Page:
Many people think about treatment alternatives in a linear fashion. Start in the most intensive program that you can afford (or in which you can find a spot) and then find less intensive treatment alternatives as your recovery stabilizes. Recent research calls this idea into question by finding that its much better to quickly start a Suboxone prescription (or other buprenorphine based medications) while patients wait for more intensive opioid addiction treatment options.
In letter to the New England Journal of Medicine, December 22, 2016, Sigmon et al, report that patients given Suboxone while they wait for comprehensive treatment are much more likely to stay off illicit opioids than are patients who try to abstain without the assistance of Suboxone.
For the study, the authors employed a few technology ideas, including a gadget that electronically dispensed dosing of buprenorphine as well as an automated voice-response telephone system to assess patient status. Patients were required to show up every two weeks for urine specimens.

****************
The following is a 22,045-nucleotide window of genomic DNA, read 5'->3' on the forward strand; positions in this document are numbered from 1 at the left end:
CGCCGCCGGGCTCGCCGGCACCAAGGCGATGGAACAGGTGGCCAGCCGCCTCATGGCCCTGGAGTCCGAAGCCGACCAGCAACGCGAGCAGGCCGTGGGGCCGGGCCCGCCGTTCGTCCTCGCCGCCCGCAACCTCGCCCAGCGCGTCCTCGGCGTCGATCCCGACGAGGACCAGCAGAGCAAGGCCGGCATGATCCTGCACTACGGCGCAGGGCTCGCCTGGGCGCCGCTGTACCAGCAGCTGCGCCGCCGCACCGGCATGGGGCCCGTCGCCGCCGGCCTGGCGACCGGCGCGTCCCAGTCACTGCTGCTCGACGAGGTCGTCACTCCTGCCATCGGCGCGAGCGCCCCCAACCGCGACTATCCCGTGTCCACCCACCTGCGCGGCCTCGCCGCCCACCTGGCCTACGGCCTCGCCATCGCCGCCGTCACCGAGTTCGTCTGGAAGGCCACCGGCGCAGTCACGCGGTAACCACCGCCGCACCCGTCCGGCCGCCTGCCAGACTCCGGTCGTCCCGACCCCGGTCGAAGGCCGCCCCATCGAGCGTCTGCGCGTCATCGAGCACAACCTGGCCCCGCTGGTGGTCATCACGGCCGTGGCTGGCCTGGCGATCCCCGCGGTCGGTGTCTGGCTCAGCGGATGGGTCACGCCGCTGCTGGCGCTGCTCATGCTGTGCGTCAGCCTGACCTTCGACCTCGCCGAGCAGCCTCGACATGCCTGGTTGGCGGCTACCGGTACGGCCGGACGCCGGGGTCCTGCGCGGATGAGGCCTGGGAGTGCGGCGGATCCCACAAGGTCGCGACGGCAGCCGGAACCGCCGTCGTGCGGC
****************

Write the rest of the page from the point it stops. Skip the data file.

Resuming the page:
In some ways, its not much of a surprise that patients prescribed Suboxone faired vastly better than those that were not. It is the rare opioid addict that can quit cold-turkey. The conclusion that is most surprising to me, however, is that there was only a 20% recurrence rate for those prescribed Suboxone. That means that 8 out of 10 stopped taking illicit opioids for the entire time they were waiting on a comprehensive treatment solution.
In an earlier blog post, we discuss that patients pursue different levels of treatment intensity at different times during their recovery. This piece or research illustrates that sometimes it works well to start with less intensity while you wait for more comprehensive treatment.
For more information on the study, please click on the "source" button below. Feel free to leave comments, questions or suggestions below.